The idea that a third of the Left might hold these beliefs is sobering, even if other political currents are no better. But we can’t use that fact to explain ideas which are predominant on the Left. If we want to explain, for example, the three-to-one vote of DSA’s recent Congress for a motion that aimed to prevent aid to Ukraine, or the broad temper of the reaction to 7/10, we have to cast our net wider.

Tempest as a case study

One of the groups singled out for criticism by the authors was Tempest, a US-based organisation. As far as most of the statement’s content goes, this seems unfair. They are consistently anti-imperialist, and their support for “resistance” in various arenas, including Palestine, is imaginatively related (if not always plausibly) to a general post-capitalist horizon, rather than seen as an end in itself. They criticise the politics of Hamas, do not have a personalised account of the economy, do not promote conspiracy theories or blend with the Right, have a basically working-class orientation, and have even carried commentary by one of the statement authors on antisemitism.

However, an editorial published since the statement includes the following passage:

“Arguably, for the Left in the U.S., the Palestinian struggle is analogous to the anti-racist movement and the fight for Black liberation insofar as both are key to understanding U.S. capitalism, its hegemony, and therefore its defeat. This grows out of Israel’s position as a unique linchpin in U.S. imperial strategy and ambitions beginning from at least 1967.”

How should we read this, in light of Postone’s theory? Clearly, it reflects an exaggerated understanding of the consequences for “US capitalism” of any prospective victory for the Palestinian national struggle. The role that Israel played in US geostrategy during the Cold War is over, because there is no equivalent form of international competition. Even when that role was live, there was no sense in which US capitalism depended on Israel: the issue was instead bringing Egypt into the Western geostrategic orbit, keeping Jordan there, containing Syria, and preventing the Palestine Liberation Organisation – then tied to an array of leftish third-world insurgencies – gaining a foothold in any adjacent country. The effect further afield, where there were economic stakes, was nugatory: the US role in the Gulf, and its interest in the oil there, have never relied on Israel. There is no reason to think that a resolution of the Palestinian national question would create a state closed to US order or capital, any more – much less, even – than the victory of Vietnam did. The much-touted India-Middle East-Europe Corridor, slated to pass through Haifa, is less a vital plank in US capital’s global hegemony than a public relations exercise that, if it succeeds at all, will likely help facilitate trade with (and political links to) China more than US allies.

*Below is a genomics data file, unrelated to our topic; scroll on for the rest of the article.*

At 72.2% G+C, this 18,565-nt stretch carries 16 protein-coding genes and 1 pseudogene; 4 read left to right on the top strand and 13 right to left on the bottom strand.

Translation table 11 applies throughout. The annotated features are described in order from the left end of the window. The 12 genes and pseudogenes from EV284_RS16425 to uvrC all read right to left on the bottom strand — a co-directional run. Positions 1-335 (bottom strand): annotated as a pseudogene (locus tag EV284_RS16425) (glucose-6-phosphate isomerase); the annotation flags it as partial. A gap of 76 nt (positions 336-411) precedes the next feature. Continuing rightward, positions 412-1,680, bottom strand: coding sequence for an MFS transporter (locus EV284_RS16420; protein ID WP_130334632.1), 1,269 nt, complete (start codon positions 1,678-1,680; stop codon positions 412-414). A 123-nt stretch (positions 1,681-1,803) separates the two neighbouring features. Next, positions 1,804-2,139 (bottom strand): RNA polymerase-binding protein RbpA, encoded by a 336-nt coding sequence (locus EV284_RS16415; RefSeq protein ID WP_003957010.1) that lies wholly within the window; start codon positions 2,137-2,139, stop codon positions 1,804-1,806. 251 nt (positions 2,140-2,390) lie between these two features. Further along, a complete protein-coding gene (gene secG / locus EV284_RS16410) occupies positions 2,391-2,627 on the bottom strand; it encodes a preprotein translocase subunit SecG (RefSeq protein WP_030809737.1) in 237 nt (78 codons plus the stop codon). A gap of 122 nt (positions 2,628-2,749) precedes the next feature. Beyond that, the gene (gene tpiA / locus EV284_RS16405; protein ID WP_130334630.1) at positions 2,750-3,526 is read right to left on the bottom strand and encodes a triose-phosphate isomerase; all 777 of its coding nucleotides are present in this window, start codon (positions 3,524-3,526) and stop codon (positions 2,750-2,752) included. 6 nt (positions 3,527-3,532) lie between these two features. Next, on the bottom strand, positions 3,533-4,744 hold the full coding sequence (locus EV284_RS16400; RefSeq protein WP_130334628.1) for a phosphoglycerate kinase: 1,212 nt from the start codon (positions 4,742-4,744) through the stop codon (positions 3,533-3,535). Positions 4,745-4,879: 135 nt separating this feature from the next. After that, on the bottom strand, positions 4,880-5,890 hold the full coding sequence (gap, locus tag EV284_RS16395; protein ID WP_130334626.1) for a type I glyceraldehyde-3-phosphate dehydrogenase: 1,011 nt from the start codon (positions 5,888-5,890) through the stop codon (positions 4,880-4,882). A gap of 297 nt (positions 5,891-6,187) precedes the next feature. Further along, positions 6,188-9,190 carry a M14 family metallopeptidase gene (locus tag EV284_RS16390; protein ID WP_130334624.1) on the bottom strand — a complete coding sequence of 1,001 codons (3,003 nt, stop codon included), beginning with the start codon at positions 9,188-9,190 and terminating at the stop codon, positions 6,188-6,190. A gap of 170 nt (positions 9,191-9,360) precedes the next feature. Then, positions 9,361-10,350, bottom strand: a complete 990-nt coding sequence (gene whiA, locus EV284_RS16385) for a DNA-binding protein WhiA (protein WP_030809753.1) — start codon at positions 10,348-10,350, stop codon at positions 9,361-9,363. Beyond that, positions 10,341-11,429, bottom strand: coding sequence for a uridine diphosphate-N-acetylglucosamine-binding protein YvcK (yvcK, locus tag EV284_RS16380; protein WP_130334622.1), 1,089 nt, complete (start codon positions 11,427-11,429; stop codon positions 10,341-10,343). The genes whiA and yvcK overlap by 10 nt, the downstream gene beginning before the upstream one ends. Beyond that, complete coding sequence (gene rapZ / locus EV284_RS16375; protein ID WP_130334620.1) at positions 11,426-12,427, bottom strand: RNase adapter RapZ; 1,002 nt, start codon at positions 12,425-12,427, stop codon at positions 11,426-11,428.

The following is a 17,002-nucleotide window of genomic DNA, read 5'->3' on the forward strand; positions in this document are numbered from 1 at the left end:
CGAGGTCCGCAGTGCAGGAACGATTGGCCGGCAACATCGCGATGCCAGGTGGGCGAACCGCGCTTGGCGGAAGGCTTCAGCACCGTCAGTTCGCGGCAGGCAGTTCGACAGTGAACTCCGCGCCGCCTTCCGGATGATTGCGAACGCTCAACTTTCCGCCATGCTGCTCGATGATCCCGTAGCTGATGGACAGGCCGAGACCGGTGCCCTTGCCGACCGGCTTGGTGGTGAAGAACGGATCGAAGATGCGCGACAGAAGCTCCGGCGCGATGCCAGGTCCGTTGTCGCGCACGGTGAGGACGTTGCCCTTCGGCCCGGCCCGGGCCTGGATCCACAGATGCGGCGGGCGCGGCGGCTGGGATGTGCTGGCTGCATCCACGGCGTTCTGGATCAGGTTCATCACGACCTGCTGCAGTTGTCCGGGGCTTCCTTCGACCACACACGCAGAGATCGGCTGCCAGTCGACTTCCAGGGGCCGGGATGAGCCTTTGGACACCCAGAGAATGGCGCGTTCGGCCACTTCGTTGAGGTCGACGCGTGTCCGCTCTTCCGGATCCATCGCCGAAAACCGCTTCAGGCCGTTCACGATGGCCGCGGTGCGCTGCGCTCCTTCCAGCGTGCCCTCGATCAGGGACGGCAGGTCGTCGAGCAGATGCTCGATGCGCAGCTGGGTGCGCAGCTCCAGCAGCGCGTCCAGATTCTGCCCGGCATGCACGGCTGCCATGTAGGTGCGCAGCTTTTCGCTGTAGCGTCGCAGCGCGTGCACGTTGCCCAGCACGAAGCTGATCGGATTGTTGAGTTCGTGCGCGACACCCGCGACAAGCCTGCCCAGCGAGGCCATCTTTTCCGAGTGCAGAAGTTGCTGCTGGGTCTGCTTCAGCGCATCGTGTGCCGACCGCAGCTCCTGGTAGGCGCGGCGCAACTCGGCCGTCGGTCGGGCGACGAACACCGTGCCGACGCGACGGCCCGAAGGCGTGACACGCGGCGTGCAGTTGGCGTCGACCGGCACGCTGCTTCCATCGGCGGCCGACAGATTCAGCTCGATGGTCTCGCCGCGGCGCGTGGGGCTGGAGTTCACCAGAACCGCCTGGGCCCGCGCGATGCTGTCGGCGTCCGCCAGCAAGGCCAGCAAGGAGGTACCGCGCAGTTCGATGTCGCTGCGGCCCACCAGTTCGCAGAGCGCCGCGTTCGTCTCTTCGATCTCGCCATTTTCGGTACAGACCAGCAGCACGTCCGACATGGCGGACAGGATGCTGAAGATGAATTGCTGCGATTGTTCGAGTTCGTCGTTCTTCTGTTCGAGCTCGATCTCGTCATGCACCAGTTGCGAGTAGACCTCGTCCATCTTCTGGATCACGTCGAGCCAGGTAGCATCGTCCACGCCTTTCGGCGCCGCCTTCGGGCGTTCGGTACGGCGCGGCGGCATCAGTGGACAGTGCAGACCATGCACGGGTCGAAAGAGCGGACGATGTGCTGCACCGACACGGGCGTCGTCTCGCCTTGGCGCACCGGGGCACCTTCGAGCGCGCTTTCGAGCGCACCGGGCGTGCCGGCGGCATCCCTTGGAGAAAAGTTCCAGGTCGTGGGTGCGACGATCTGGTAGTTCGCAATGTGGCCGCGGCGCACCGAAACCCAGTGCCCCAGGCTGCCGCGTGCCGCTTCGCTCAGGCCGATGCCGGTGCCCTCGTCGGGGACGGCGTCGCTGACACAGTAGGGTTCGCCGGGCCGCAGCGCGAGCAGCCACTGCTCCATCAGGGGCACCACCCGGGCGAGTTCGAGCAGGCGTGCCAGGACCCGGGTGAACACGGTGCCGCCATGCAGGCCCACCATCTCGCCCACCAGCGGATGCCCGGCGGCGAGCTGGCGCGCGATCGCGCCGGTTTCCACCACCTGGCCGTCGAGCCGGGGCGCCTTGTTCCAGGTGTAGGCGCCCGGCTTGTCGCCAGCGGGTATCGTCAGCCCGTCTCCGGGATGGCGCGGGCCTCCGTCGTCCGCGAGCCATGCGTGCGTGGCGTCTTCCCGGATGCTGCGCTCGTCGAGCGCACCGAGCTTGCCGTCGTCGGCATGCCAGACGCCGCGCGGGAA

Yet it is common to make universal claims for the significance of struggles, and to exaggerate their stakes. A Ukrainian activist writes that her country’s war “is existential not only for Ukrainians; it is existential for those of us who want to live in a world governed not by brutal force, but by the rule of law.” Another Ukrainian public figure expects that a Russian victory would “destroy the modern system of global nuclear security, pushing the world into an inevitable period of nuclear war.” Non-Ukrainian allies sometimes speak in similar terms, and on the fringes there have been calls to break up Russia.

The Left in particular has tended to make a case for such connections, between national liberation movements around the world and the progressive or radical movement in the metropolitan countries. Vietnam was especially a beneficiary of such sentiments. “The defeat of the Vietnamese people would politically be our defeat, the defeat of all free people,” Jean-Paul Sartre wrote (p239, cf. also p6, 44, 56, 62, 75-77). This sort of sentiment seems to be partly moral enthusiasm, of the kind captured in the dubious but appealing claim that “all struggles are connected.” But it also has theoretical roots, much deeper than the 1970s inflection point identified by Postone. Lenin had argued that national liberation movements, even if not socialist, were “progressive and revolutionary,” and insisted that parties to the Communist International, “must support—in deed, not merely in word—every colonial liberation movement” (my emphasis). Nothing in his writing or practice suggests that he considered there to be any principled limits to anticolonial violence.